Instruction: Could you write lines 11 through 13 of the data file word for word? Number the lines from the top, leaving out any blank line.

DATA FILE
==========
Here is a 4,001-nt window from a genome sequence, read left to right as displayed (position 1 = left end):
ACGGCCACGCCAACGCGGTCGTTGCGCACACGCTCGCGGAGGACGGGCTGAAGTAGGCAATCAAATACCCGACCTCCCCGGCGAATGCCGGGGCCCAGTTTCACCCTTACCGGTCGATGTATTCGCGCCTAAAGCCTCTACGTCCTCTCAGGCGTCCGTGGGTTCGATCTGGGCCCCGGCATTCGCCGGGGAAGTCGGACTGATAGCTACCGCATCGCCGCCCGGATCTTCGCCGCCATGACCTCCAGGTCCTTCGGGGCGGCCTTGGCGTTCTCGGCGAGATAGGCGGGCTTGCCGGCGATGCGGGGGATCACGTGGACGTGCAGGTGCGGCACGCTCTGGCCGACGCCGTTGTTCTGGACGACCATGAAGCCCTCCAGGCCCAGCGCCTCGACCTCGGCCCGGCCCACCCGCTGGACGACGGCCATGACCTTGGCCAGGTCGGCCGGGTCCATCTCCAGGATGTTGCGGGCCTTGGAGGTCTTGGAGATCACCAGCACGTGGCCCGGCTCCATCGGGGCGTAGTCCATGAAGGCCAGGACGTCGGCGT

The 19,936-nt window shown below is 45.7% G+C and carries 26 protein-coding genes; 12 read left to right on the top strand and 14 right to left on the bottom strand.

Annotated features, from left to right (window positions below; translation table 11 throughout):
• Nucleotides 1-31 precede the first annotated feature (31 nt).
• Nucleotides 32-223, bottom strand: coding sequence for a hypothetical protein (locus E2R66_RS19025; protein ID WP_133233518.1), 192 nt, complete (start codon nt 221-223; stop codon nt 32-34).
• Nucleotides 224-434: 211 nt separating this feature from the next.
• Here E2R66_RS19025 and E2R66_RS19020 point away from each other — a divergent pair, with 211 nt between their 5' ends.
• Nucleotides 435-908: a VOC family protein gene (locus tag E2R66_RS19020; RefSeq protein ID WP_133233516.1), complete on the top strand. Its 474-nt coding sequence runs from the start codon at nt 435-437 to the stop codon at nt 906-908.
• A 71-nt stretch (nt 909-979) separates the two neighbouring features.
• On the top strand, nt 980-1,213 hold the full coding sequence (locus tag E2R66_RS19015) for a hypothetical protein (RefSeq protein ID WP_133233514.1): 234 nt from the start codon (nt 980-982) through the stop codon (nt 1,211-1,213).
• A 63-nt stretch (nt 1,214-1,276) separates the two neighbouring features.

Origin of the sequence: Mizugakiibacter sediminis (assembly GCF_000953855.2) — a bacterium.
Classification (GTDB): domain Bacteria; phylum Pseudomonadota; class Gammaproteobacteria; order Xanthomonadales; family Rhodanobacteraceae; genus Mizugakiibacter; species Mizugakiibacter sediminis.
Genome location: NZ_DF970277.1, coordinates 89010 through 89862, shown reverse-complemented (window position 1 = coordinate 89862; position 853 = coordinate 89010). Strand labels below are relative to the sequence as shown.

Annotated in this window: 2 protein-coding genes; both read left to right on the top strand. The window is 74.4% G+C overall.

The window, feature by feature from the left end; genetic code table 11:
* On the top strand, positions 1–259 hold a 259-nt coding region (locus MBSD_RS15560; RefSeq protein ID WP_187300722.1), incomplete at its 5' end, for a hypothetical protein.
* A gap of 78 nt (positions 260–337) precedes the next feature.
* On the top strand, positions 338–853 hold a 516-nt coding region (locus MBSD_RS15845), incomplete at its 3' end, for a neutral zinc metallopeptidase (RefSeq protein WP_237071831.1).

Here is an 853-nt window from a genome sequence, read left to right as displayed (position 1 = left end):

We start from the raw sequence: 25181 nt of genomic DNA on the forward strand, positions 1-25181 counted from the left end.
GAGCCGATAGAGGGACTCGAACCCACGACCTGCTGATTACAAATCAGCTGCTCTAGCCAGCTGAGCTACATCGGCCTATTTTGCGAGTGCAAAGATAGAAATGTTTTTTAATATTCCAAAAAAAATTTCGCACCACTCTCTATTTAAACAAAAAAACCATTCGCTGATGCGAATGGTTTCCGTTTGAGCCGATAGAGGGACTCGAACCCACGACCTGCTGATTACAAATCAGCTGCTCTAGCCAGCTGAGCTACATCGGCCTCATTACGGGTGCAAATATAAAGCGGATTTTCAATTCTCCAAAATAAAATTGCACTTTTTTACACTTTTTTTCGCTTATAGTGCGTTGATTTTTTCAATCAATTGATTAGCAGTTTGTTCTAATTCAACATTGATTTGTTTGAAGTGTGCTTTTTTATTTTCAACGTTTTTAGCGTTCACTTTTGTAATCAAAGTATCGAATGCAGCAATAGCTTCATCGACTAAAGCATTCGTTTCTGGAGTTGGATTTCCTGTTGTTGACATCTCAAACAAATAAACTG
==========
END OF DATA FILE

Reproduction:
• On the top strand, nt 980-1,213 hold the full coding sequence (locus tag E2R66_RS19015) for a hypothetical protein (RefSeq protein ID WP_133233514.1): 234 nt from the start codon (nt 980-982) through the stop codon (nt 1,211-1,213).
• A 63-nt stretch (nt 1,214-1,276) separates the two neighbouring features.

Origin of the sequence: Mizugakiibacter sediminis (assembly GCF_000953855.2) — a bacterium.